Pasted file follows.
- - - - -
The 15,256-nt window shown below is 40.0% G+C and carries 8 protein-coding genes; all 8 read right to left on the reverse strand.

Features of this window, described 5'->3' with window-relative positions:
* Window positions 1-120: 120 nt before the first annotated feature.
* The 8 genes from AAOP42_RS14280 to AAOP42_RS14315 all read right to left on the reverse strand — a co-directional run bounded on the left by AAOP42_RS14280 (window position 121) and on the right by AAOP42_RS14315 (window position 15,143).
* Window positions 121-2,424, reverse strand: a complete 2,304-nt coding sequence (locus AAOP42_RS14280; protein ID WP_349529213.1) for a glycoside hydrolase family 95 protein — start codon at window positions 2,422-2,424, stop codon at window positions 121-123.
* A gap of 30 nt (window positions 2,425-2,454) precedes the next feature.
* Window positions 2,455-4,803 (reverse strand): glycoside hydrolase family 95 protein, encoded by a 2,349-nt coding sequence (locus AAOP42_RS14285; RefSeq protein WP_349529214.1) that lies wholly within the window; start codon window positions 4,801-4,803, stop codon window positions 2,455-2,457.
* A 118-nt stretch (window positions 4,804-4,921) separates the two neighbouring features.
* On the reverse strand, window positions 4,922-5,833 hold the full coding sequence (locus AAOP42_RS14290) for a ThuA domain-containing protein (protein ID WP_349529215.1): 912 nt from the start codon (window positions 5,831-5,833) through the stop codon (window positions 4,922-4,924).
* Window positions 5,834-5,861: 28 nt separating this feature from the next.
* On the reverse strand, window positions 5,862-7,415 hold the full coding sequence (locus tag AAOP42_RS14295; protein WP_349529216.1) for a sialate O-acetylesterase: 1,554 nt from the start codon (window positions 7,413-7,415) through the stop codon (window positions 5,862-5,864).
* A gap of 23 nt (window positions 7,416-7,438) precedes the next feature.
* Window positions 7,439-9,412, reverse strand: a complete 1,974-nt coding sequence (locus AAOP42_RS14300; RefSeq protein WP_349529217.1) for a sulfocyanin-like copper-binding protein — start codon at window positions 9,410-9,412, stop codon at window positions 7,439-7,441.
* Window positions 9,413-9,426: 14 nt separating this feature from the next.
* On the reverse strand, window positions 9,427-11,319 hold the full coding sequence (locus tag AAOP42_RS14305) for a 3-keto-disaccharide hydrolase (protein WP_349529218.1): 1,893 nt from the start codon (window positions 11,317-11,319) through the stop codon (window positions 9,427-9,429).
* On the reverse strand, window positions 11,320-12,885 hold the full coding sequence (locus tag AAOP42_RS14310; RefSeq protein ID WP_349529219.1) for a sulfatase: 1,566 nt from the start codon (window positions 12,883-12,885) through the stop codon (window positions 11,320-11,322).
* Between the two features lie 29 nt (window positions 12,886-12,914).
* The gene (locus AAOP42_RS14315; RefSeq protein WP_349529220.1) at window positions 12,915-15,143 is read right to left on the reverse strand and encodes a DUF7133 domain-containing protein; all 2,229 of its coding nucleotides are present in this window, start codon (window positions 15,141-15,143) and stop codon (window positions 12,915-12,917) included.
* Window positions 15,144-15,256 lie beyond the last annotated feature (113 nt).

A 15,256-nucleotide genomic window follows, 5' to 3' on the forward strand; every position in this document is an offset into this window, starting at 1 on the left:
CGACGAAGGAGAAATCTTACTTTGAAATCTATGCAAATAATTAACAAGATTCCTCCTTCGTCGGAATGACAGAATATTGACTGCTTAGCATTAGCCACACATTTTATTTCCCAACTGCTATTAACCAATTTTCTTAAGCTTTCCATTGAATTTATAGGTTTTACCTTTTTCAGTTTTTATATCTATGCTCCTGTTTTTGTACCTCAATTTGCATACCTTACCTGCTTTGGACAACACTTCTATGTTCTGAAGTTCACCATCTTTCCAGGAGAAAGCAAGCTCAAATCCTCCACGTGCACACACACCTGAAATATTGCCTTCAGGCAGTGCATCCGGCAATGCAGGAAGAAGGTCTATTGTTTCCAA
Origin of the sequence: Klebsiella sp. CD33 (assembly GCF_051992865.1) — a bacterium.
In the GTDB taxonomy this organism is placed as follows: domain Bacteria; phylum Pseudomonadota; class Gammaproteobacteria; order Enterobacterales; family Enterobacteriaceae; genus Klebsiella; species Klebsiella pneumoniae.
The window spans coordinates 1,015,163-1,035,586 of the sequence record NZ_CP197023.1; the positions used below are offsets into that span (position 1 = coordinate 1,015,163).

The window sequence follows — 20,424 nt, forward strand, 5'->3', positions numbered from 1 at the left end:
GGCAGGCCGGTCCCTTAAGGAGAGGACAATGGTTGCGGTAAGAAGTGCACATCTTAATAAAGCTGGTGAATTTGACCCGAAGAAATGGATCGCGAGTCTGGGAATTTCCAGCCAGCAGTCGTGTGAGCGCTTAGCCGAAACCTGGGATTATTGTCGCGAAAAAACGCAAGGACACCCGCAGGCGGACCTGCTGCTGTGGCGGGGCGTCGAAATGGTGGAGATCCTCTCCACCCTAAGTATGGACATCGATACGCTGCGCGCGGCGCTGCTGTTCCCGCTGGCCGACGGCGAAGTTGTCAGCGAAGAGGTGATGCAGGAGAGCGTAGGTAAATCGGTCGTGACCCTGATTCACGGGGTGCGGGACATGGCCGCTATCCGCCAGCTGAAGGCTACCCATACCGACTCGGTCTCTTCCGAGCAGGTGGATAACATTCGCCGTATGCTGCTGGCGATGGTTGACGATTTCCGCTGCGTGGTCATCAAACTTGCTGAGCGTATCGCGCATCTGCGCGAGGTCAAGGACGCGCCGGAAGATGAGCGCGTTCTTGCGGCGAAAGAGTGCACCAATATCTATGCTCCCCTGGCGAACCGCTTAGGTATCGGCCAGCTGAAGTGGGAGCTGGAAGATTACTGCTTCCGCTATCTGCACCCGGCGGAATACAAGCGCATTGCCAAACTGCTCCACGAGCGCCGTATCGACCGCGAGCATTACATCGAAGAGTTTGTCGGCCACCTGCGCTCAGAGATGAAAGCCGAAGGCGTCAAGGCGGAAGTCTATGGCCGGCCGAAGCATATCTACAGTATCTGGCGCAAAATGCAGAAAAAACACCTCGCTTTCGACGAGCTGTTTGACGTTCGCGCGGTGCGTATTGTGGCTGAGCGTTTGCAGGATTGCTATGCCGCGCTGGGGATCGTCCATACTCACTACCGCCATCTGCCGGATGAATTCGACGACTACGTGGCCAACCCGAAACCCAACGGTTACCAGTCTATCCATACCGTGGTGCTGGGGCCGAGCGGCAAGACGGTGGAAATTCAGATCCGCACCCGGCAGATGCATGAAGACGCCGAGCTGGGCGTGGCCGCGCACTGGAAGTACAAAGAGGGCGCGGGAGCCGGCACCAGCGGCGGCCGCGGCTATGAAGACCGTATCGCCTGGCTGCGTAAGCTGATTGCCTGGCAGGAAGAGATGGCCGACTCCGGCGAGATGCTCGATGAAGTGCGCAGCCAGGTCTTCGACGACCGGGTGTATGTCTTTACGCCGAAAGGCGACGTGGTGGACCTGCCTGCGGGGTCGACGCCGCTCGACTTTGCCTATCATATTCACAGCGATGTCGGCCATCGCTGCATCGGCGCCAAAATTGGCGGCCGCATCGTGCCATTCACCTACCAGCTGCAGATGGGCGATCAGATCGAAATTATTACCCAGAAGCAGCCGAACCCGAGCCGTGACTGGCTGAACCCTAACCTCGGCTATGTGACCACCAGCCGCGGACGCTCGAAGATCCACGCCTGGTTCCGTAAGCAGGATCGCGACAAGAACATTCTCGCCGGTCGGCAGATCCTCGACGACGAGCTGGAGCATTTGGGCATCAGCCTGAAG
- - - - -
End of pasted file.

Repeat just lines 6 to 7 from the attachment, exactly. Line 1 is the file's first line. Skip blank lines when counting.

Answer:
* A gap of 30 nt (window positions 2,425-2,454) precedes the next feature.
* Window positions 2,455-4,803 (reverse strand): glycoside hydrolase family 95 protein, encoded by a 2,349-nt coding sequence (locus AAOP42_RS14285; RefSeq protein WP_349529214.1) that lies wholly within the window; start codon window positions 4,801-4,803, stop codon window positions 2,455-2,457.